Northern Ireland's First Minister has insisted a proposed commission of inquiry into a vexed parading dispute in Belfast would not be a lop-sided pro-unionist vehicle.
Democratic Unionist leader Peter Robinson was responding to criticism from Sinn Fein Deputy First Minister Martin McGuinness, who described his suggested means of resolving the Crumlin Road stand-off as a "nonsense" that would be no substitute for resuming stalled cross-party talks on outstanding peace process issues, including parades.
Mr Robinson, accompanied by a range of other unionist representatives, and Mr McGuinness both met Northern Ireland Secretary Theresa Villiers separately at Stormont to outline their very different opinions on the prospect of an inquiry.
The Government is still considering whether to respond positively to the request from pro-Union parties to establish the probe.
A coalition of unionist and loyalists politicians and Orange Order leaders called for the commission of inquiry to be set up after the Parades Commission adjudication body again stopped a loyal order parade passing the nationalist Ardoyne area of the Crumlin Road on the evening of July 12.
The pro-Union political representatives, who have pledged a "graduated response" to highlight their opposition to the Parades Commission determination, have warned that their co-operation in various levels of governance will be affected if a probe was not ordered by the Government.
Emerging from the meeting with Ms Villiers at Stormont House, Mr Robinson said an inquiry would not work if it was not backed by all shades of opinion.
"There is a need for people to objectively look at the issue rather than saying 'this comes from unionism therefore we are against it because we are nationalists or republicans'," he said.
"This is not a one-sided commission, this is a commission that would be talking to everyone who wants to give evidence to it, this is a commission that will want to speak to organisations from the nationalist community just as they will want to talk to the Orange institution and to the political parties.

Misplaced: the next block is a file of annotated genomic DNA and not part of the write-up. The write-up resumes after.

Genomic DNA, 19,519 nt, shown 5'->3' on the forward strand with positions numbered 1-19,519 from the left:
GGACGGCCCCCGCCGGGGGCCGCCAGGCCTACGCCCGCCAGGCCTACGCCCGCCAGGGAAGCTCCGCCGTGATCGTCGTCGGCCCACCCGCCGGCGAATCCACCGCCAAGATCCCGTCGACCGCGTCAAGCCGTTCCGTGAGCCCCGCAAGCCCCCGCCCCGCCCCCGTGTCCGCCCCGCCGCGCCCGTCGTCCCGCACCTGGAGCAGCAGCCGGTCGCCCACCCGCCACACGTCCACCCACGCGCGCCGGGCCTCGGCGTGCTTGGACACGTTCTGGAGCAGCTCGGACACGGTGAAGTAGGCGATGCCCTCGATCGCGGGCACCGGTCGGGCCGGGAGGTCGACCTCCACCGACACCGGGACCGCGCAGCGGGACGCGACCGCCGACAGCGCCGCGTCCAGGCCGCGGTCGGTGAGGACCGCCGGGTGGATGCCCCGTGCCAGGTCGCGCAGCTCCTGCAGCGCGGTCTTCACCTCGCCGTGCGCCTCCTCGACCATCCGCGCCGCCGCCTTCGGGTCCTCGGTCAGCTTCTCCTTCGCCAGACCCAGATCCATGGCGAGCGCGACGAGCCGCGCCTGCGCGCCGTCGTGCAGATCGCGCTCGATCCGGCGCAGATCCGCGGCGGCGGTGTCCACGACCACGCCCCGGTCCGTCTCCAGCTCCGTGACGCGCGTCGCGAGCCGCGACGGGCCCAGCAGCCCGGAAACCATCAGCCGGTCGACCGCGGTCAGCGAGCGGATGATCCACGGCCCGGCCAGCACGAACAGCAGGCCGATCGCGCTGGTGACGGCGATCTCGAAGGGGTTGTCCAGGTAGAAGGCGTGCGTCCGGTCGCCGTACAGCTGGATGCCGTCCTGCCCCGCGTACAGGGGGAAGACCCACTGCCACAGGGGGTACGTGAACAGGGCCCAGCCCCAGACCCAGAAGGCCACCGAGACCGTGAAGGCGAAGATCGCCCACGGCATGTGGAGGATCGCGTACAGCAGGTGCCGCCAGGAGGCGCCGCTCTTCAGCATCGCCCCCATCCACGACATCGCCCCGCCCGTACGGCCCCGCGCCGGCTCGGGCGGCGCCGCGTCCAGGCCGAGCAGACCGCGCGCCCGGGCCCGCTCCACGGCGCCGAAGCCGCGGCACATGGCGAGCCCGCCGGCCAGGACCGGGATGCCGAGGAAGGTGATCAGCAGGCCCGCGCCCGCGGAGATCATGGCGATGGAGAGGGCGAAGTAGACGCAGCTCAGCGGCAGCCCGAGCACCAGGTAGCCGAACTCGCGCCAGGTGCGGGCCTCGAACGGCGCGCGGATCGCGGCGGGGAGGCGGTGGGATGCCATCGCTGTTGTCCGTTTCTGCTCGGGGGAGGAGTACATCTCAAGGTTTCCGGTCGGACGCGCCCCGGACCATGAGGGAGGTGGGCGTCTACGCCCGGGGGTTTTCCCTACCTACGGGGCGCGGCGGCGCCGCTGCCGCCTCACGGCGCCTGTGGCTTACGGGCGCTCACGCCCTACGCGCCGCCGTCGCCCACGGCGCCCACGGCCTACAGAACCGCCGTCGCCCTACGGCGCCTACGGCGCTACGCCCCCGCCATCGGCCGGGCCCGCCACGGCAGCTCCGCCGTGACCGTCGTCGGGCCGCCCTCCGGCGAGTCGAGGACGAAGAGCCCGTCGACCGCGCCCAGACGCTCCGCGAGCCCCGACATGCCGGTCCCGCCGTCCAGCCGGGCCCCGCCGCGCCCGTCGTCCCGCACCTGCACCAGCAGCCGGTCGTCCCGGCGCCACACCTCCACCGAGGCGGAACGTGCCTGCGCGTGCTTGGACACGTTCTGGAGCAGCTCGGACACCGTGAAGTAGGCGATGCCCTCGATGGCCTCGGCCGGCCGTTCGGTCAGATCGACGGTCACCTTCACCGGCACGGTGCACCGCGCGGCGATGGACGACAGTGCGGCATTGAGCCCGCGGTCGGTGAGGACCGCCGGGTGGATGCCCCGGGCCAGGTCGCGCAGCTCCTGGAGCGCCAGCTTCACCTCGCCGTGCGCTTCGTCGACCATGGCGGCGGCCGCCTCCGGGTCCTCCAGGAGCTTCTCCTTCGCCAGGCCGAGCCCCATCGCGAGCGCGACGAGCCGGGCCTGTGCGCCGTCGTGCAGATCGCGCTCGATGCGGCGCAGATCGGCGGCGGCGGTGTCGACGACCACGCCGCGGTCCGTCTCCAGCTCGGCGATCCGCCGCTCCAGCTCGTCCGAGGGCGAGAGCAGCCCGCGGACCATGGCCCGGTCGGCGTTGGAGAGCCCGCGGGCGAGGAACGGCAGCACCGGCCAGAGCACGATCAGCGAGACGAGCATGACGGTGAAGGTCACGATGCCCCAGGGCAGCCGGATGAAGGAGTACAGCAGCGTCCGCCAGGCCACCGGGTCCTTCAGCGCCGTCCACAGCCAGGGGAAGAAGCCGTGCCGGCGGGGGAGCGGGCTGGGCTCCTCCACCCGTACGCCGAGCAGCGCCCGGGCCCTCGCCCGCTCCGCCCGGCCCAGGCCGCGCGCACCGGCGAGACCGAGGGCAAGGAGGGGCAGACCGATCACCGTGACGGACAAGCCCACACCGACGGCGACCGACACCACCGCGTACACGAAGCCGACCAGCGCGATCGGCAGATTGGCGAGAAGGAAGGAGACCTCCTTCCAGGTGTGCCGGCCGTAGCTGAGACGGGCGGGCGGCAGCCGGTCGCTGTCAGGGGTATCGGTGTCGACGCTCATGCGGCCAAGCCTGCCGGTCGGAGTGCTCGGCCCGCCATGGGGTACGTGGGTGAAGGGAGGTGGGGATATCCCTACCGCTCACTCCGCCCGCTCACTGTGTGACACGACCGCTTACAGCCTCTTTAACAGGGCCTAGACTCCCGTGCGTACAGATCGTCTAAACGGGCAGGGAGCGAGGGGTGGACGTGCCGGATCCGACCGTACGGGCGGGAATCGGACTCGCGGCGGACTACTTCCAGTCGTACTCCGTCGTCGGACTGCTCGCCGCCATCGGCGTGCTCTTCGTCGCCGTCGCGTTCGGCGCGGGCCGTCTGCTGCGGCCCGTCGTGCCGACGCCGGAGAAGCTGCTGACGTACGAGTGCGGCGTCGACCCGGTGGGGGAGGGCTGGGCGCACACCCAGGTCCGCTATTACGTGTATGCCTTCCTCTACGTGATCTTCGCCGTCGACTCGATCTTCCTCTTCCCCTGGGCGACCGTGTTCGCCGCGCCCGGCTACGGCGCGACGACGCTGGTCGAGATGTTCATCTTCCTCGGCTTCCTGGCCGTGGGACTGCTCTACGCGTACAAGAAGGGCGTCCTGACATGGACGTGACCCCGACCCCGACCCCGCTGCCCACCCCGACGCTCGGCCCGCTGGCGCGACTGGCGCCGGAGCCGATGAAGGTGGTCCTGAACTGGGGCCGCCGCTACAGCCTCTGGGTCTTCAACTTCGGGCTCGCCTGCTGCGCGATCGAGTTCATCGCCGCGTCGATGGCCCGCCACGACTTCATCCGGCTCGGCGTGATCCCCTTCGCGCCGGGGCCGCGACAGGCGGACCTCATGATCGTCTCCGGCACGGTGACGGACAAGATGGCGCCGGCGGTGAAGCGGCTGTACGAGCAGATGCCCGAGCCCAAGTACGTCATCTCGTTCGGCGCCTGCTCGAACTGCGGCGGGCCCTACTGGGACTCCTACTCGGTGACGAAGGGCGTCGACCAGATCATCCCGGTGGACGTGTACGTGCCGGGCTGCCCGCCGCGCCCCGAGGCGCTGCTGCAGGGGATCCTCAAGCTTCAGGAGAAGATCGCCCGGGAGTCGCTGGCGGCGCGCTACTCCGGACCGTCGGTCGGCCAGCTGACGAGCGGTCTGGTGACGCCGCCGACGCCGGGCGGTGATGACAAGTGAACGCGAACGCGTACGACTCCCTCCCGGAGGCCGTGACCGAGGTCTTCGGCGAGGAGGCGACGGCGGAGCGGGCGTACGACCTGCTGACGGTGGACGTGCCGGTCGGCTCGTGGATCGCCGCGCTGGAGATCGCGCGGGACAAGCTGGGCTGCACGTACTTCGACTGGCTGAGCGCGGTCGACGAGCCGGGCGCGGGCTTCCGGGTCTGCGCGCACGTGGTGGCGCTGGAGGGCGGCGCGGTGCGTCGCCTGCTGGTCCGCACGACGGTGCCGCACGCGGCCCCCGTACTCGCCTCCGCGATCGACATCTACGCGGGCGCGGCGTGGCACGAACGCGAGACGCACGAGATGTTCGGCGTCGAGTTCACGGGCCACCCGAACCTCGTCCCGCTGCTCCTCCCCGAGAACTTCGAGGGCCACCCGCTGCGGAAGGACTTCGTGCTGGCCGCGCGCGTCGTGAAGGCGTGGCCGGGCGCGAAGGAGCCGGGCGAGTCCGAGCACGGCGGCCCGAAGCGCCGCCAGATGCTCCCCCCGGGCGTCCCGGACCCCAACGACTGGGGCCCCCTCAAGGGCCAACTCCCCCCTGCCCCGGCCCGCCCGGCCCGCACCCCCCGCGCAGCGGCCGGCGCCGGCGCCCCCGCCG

"So there is nothing one-sided about this. This is an attempt to focus in, to hone in on one area where there is a difficulty to see if we can find a resolution which in itself will not only resolve the parading in that area but might have lessons for elsewhere."
In its determination, the Parades Commission did advocate some form of new framework to finally try and find a solution to the long-standing dispute.
But Mr McGuinness insisted that a commission of inquiry was not the way to deal with the issue. He said a better way was for all parties at Stormont to get back around the table to hammer out an agreement on disputes over parades, flags and the legacy of the past. The DUP and Ulster Unionists walked out of the latest talks initiative in protest at the Parades Commission determination on Ardoyne.
"The type of inquiry that is being proposed by the unionists is a nonsense in my view," Mr McGuinness said after his own meeting with Ms Villiers.
The Deputy First Minister said he was prepared to look at issues outside of the remit of the Parades Commission but would not support anything that would undermine the integrity of the adjudication body.
He added: "What I am saying very, very clearly and it should not be lost on the unionist leaders, is the situation at Ardoyne isn't going to be resolved by them cobbling together an agreement for an inquiry with Theresa Villiers to the exclusion of everybody else, that is not the way this process has moved forward successfully over the course of the last 20 years. It needs to be a process that everyone signs up to."
The Sinn Fein veteran insisted his party was approaching the issue in problem solving mode.
"What unionist leaders need to recognise is that there can be no lop-sided approach to the resolving of the situation at Ardoyne, the responsibility to resolve the situation at Ardoyne rests with all the parties and all of the stakeholders."
But Mr Robinson rejected that characterisation.
"Let's be very clear - we want to get cross community support for this kind of proposition, it doesn't fully work unless there is," said the DUP leader.
"There is no point setting up a commission only to talk to unionists. So let's be very clear - this isn't one sided, let's dispel this thought, the Deputy First Minister is wrong if he think that's our intention."
Ulster Unionist leader Mike Nesbitt, who accompanied Mr Robinson during the hour long meeting with Ms Villiers, said a decision on the commission of inquiry had to be made sooner rather than later.
"We impressed upon the Secretary of State that time is of the essence here," he said.
"We want to see a process kicked off as soon as possible, reporting before the end of this calendar year.
"She (Ms Villiers) took that on board but she was not able to indicate today when she will give her final decision."